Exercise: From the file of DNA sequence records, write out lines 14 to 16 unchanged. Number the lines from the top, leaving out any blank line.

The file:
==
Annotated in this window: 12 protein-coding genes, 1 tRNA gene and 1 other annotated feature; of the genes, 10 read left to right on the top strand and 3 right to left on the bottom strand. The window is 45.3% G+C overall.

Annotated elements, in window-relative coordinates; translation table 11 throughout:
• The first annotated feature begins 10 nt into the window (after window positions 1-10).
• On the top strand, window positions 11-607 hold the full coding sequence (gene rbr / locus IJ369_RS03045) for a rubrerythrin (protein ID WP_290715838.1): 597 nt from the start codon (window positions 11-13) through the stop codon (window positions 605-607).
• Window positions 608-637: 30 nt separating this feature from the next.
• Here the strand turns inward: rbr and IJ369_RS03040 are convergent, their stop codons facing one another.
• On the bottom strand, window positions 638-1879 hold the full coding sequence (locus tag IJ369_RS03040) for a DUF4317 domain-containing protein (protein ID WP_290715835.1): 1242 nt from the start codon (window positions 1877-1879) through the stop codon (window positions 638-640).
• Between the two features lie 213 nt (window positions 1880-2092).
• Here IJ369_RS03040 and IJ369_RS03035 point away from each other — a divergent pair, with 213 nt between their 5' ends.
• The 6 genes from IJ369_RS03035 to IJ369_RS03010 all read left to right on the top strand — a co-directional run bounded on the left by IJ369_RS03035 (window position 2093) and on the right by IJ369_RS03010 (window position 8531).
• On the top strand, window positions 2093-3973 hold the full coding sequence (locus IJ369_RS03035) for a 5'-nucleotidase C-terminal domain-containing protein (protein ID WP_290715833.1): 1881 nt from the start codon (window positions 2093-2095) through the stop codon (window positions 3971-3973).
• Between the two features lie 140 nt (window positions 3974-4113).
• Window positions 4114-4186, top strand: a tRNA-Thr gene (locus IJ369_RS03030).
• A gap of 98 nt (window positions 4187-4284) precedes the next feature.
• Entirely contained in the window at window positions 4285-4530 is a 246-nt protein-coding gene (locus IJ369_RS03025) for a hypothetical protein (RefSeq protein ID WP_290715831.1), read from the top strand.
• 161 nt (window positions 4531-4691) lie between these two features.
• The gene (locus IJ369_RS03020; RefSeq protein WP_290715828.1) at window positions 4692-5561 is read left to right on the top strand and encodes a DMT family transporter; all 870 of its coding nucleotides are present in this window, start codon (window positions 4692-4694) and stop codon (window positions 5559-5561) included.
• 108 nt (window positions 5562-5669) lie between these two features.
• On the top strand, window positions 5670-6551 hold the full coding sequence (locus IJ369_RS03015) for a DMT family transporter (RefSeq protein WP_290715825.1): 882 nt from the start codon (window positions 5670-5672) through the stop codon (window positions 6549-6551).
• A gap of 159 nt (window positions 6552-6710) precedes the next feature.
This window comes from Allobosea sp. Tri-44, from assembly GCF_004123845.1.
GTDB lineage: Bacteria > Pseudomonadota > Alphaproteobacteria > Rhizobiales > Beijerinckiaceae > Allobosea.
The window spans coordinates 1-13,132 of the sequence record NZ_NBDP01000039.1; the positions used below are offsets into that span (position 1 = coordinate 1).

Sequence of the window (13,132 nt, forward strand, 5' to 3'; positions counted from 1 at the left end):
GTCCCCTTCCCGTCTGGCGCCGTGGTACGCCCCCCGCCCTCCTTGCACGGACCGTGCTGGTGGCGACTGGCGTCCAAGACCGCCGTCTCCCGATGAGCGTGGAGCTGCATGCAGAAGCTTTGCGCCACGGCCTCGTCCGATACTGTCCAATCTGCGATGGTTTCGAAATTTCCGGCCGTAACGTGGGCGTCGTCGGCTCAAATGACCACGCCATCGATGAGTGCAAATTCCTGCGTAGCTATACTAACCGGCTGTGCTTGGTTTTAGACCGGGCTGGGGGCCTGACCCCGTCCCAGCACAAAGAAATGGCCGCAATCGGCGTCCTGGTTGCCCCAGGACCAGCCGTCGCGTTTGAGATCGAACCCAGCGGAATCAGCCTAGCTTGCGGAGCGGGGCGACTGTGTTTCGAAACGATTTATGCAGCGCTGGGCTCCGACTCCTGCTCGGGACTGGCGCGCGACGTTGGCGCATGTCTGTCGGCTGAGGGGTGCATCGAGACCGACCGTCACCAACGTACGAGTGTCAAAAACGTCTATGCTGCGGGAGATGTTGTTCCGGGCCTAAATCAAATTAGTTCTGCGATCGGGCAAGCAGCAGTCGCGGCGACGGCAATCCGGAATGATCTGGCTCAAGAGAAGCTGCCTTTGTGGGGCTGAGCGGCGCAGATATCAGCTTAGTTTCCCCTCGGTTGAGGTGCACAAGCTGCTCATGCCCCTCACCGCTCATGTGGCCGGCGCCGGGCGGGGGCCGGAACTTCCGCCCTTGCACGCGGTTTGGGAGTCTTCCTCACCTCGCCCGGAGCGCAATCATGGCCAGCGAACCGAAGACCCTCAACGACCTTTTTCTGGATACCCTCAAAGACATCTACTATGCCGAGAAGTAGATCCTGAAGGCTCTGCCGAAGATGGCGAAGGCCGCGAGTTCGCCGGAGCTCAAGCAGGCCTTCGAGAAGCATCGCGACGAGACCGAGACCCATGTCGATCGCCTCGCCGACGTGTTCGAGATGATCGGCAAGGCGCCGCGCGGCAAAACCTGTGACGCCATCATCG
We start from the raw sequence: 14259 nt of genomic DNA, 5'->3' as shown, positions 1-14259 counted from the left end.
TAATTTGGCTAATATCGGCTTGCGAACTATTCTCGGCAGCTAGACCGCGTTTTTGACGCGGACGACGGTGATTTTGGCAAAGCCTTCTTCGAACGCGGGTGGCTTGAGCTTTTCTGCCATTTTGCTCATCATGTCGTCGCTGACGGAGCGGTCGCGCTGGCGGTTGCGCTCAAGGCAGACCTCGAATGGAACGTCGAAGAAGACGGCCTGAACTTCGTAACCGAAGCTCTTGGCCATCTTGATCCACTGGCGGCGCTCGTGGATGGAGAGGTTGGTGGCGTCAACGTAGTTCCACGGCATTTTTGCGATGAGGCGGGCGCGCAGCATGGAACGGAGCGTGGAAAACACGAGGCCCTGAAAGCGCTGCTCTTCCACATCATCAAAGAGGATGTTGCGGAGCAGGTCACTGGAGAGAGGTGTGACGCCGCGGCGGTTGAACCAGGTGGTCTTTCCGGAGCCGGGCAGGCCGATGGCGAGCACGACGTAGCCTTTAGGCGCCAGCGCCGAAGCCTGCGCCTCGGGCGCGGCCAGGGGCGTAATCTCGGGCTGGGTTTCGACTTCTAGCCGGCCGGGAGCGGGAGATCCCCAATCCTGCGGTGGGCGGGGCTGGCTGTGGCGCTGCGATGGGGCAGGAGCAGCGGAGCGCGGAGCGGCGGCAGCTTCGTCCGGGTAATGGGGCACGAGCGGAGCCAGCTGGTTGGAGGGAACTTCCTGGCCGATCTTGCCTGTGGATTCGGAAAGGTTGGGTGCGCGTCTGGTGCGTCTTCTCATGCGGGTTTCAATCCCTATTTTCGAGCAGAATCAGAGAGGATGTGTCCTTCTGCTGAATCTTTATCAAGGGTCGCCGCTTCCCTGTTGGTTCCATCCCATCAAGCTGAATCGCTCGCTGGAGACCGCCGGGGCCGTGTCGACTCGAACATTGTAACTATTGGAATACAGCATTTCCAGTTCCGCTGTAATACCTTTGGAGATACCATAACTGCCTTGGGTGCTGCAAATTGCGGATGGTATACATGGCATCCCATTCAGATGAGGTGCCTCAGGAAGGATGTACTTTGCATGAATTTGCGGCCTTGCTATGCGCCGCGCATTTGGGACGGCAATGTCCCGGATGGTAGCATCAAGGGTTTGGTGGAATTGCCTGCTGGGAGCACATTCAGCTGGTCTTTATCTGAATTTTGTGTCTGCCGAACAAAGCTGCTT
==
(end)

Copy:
• A gap of 98 nt (window positions 4187-4284) precedes the next feature.
• Entirely contained in the window at window positions 4285-4530 is a 246-nt protein-coding gene (locus IJ369_RS03025) for a hypothetical protein (RefSeq protein ID WP_290715831.1), read from the top strand.
• 161 nt (window positions 4531-4691) lie between these two features.